Finding Purpose: Life and what you should do with it.
OK. So you know how sometimes you’re driving home from work and you have to pull into the nearest parking lot so that you can punch the steering wheel a bunch of times and scream things about your work being meaningless, your job sucking wind, the utter hopelessness of facing 20 more years in that place, and maybe something about how such a bunch of idiots ended up in management positions? Oh…yeah. Me neither.
What do you want to do with your life?
No, Twisted Sister fans, the answer isn’t “I wanna rock!” (although I did show that video to my two older kids while I was writing this). The topic for the day is figuring out the riddle of living with purpose and how exactly to know what you are supposed to do with your life. I guess the short version of that would be, what is my calling? I figure I should be able to get that wrapped up in 400 words or so. Right? Seriously, this is something I personally have struggled with for about as long as I can remember. I think it all starts when you’re a kid and grown ups start asking you about a future you can’t even imagine yet. There you are, just 7 or 8 years old, and some well meaning adult plants “the question” in your brain… What do I want to do when I grow up? Hmmm. I’d love to go back in time and just flatly say, “Hey, I’m 8. How am I supposed to know what I want to be when I grow up when I don’t even know how to cook mac and cheese yet?” Seriously. But its too late for that now. The seed was planted long ago and it has grown over the years. I guess some people get a good answer for this question at some point. I kept waiting for it during my teens and twenties. It never came. I started actively looking for it in my late twenties and thirties. Still, it never came. I guess that might be part of why I never felt comfortable with any major in college and why I went through about ten years of having all sorts of different jobs. Too bad I didn’t have the idea for the show Dirty Jobs back in the nineties. I might have ended up on TV making car commercials like Mike Rowe.
Now I’m in my forties, I’ve had the same respectable job for 11 years, but honestly, I still often feel like I’m looking for that special purpose in life. I think I’m probably trying too hard. This morning I stumbled across a video that I’d like to share here. It may be a little bit “new agey” for some people reading this, but I think some of the advice is really solid. The thing that really caught my attention was the approach used to figure out what it is that you want in life. It makes so much sense, but I had never heard it suggested before.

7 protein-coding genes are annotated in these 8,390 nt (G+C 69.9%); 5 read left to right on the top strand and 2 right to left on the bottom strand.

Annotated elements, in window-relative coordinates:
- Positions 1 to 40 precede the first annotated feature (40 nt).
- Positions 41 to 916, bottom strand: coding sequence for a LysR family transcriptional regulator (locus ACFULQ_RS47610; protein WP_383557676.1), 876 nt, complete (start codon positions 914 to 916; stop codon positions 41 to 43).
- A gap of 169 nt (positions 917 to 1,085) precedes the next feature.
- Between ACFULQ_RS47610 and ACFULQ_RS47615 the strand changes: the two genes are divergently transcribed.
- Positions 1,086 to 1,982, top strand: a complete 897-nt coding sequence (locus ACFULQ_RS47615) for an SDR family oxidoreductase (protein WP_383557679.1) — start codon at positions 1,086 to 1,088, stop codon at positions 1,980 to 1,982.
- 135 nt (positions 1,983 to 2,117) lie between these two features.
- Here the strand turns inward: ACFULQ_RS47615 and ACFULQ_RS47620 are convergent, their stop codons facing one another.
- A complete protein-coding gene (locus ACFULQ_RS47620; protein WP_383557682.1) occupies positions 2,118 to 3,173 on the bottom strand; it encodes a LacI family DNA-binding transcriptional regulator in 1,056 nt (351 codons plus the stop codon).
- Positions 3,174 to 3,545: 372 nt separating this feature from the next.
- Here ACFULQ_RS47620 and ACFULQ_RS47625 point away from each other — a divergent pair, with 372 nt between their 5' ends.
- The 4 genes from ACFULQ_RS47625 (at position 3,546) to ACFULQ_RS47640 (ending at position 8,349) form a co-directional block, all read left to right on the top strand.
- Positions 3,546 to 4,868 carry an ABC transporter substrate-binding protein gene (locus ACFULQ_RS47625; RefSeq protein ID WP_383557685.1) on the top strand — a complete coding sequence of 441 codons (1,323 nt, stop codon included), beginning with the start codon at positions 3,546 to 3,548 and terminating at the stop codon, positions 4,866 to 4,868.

Figuring out what you want
OK, so if you watched that, maybe you came up with some good ideas for how to figure out what exactly it is that you want. Before I go any further, here is a link to the book written by Teal Scott (the woman in the video), just in case you were interested. It is called The Sculptor in the Sky and it’s on Amazon. Now what I found interesting was the idea of looking at what it is that you do NOT like and then working backward from that. I’m pretty darn clear on what I don’t like and I have been for as long as I’ve been working for other people. I’m keeping this list focused mainly on work issues for our purposes here. This is a partial list that I’m working with (how does it compare to yours?):
Things I don’t like:
- Dealing with incompetent people
- Bosses who are out of touch with the people they supervise
- Working with the public in a customer service type of position
- Dealing with unpleasant people
- Being forced to join committees
- Rules put forth by committees
- Office politics
- Having to enforce and follow rules that were made by politicians or committees that I think are counterproductive and ridiculous